Tuesday, 22 May 2012

Why I'm NOT boycotting Eurovision 2012

I don’t normally make a habit of using this blog as a platform for my political opinion (in fact this might be the first time, I can’t remember), but since I feel quite strongly about human rights, LGBT rights, and camp pan-European song contests, I will make an exception to explain why I won’t be boycotting the 57th Eurovision Song Contest which takes place this Saturday in Baku.

Until I watched Panorama: Eurovision’s Dirty Secret, an excellent piece of investigative journalism by the BBC, last night, I was quite ignorant of the plight of the Azeri people, especially those who speak out against the corrupt government. Journalist Paul Kenyon interviewed several protesters who were horrifically treated and have had to seek exile in order to avoid even worse torture. Despite legalising homosexuality in 2001, same sex unions are still not recognised, and many Azeri people feel uncomfortable being openly gay due to the threat of persecution. Several European countries have officially boycotted the event: Armenia, a long time foe of the neighbouring Azerbaijan, has pulled out altogether, as has Poland. So why am I still watching?

Until I came out as gay two years ago, I never admitted to enjoying watching the song contest, as doing so would have most likely automatically outed me. I watch for several reasons:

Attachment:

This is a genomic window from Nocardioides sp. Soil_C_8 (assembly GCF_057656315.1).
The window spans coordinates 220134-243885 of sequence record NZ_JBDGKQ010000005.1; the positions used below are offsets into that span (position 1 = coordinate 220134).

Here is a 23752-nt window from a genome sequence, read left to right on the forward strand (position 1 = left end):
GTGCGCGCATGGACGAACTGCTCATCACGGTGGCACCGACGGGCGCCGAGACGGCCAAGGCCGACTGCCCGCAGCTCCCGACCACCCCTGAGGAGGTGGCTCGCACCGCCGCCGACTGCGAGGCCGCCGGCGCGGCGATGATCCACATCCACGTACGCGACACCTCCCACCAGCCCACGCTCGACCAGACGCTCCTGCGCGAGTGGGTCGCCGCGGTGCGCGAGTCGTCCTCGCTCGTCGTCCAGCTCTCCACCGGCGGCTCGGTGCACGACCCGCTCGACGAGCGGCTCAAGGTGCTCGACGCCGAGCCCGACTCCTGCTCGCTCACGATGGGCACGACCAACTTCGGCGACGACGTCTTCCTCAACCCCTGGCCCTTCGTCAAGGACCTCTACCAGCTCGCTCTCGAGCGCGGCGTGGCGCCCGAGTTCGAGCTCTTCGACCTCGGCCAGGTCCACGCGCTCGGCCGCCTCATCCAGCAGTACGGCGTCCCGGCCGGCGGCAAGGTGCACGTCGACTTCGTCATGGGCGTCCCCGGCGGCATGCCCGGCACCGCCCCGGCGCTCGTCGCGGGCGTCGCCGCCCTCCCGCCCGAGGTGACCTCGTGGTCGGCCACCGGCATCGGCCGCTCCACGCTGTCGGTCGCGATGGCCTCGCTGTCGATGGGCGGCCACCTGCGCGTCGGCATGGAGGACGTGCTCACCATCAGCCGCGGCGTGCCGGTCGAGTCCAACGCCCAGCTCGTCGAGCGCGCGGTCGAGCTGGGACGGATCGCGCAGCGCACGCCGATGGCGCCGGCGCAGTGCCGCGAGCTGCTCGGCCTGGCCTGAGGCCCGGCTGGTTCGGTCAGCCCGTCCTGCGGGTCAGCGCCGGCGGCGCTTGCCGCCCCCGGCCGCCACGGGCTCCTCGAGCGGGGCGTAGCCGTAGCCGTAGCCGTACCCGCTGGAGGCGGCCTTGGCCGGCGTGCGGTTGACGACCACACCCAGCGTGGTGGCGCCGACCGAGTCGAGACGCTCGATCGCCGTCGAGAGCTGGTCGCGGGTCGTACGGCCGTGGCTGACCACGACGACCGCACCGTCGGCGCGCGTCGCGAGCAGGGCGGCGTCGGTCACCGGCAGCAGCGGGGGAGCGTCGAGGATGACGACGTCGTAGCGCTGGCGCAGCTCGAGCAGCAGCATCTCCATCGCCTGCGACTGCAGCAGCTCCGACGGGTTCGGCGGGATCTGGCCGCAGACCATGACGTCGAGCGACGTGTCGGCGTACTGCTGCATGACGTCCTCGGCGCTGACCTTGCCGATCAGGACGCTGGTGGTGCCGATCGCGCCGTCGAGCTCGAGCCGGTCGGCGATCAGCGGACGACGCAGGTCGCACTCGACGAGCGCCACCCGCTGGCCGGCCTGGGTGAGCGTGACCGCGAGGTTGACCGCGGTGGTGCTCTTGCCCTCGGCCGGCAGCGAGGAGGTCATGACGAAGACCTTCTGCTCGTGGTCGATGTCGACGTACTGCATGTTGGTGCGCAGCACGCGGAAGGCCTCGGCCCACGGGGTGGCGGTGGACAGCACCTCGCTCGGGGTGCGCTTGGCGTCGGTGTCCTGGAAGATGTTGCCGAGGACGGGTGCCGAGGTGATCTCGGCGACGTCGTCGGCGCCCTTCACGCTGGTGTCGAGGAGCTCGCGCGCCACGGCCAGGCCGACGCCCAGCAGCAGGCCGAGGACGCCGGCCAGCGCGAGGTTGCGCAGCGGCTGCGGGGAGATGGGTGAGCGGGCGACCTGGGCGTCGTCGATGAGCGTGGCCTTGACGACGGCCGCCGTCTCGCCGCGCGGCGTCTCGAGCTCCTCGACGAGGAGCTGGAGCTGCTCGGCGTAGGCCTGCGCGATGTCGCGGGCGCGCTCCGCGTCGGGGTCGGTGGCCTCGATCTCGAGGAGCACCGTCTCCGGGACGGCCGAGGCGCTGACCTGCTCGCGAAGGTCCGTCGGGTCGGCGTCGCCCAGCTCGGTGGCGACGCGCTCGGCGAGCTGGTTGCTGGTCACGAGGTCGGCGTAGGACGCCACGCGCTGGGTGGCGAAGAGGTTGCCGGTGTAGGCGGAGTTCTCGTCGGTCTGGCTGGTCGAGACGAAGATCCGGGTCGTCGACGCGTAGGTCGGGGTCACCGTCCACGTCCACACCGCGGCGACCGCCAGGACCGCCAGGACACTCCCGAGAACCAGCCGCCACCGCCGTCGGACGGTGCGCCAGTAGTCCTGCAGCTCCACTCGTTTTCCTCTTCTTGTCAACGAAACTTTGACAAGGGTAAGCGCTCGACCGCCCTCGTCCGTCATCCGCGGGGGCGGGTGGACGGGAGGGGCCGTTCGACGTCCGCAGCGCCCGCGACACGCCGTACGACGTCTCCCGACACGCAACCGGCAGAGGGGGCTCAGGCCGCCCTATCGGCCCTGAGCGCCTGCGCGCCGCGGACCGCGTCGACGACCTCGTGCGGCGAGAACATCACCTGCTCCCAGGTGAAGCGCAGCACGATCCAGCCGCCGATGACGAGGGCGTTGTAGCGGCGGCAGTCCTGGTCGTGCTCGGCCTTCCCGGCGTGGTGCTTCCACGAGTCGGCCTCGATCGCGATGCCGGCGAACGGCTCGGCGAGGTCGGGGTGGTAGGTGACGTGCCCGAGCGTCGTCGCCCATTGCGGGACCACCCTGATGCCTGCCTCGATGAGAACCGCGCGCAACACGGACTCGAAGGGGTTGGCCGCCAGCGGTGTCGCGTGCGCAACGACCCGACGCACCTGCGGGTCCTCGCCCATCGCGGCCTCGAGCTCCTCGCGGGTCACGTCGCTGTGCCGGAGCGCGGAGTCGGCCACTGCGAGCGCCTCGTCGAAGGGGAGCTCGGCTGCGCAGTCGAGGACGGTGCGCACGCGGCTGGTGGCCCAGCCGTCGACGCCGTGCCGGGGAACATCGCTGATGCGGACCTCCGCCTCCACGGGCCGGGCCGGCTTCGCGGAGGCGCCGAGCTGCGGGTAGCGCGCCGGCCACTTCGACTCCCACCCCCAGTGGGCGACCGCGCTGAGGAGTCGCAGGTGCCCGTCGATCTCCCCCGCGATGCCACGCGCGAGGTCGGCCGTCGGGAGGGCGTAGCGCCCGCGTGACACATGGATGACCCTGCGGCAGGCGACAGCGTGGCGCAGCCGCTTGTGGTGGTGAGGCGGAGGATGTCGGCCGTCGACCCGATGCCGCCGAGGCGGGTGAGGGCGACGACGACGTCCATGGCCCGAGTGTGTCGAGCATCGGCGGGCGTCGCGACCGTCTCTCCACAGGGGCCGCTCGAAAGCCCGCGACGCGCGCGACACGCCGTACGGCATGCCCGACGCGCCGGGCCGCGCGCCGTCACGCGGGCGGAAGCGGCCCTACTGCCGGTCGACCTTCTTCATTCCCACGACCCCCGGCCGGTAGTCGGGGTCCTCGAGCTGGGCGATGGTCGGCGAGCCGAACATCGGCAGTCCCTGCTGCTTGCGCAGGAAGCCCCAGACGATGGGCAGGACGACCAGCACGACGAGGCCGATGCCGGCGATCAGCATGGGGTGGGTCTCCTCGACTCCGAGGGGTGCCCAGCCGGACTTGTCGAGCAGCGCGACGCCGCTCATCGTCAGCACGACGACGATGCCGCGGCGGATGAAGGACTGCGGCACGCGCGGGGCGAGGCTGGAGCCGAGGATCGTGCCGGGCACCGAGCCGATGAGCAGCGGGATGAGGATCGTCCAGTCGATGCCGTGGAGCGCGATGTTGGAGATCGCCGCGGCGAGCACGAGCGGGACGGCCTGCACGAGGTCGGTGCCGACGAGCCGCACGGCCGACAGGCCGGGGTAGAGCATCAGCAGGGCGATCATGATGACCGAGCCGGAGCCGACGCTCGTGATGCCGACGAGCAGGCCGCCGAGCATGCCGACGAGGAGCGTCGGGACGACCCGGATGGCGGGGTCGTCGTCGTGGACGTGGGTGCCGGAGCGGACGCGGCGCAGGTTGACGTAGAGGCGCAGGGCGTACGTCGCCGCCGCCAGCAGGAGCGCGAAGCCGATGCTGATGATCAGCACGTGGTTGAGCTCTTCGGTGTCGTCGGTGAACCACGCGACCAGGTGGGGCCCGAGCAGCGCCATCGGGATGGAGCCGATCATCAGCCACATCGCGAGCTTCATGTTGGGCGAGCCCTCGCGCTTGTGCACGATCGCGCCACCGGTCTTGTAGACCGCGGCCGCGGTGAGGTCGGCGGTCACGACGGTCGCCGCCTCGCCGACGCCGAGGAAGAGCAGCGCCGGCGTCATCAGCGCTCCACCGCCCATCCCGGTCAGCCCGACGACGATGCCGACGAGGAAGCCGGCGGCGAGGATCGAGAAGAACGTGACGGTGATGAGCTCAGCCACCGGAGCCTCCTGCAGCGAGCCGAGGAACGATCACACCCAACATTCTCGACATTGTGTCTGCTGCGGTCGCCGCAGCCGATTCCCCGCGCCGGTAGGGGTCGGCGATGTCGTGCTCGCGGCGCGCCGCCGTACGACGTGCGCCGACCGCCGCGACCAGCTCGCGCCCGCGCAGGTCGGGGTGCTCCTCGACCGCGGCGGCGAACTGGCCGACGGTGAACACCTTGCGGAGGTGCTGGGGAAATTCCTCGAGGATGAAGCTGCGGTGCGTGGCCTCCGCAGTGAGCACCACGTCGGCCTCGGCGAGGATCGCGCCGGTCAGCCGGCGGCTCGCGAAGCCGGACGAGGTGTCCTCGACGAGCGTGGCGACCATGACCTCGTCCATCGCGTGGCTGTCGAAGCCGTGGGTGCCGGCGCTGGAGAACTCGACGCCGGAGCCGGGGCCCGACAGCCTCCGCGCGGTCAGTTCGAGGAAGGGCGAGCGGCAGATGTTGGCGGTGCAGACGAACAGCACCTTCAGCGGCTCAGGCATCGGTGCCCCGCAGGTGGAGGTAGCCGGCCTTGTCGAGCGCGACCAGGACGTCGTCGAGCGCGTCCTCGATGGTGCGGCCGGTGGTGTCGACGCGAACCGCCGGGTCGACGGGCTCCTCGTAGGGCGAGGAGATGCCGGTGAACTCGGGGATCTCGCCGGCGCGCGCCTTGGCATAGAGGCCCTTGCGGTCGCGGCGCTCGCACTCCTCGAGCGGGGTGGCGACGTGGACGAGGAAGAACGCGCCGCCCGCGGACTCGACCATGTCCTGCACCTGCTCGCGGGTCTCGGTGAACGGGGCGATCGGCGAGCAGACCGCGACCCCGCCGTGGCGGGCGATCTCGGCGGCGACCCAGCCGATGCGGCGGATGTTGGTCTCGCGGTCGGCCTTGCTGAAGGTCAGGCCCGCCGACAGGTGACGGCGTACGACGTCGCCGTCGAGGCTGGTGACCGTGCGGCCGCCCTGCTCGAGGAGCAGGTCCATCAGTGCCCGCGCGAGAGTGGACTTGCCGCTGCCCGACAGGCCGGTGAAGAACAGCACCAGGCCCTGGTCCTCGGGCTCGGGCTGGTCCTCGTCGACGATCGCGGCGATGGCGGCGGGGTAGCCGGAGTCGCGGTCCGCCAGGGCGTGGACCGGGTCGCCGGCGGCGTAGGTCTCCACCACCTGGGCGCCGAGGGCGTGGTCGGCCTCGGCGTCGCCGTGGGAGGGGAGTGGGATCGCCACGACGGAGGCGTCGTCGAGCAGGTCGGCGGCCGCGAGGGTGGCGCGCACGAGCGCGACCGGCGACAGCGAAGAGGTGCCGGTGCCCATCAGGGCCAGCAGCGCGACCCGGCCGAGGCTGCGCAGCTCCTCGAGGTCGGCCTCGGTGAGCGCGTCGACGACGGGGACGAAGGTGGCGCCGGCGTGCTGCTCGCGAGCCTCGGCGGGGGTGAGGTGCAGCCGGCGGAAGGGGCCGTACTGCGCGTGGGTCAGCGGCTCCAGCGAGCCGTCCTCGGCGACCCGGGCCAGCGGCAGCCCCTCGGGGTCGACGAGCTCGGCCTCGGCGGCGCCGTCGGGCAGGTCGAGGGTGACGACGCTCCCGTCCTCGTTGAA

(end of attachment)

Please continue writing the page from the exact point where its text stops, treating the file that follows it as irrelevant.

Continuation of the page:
• guessing to whom each country will give twelve points/douze points and no points/nul points;
  • to laugh at the ridiculous costumes;
  • to make derisive tweets about the representatives each country chooses to give the vote results;
  • to laugh at Graham Norton’s comments on said representatives;
  • to root Turkey and the UK on;
  • and to have something to talk about for the next few weeks because even if you’re European and don’t watch it, you know someone who does and most likely have an opinion on it anyway. 
So why deprive myself of this multi-level enjoyment only to be heard by no-one? There are more productive ways to get heard: blogging about it is a start, as is signing a petition (such as here and here) to the Azeri government or to your own government, pleading to them to stop the unjust treatment of dissidents or the economic/ political support of a nation that allows this to happen.

Comments welcome as usual. Tell me, will you be watching this year?

1 comment:

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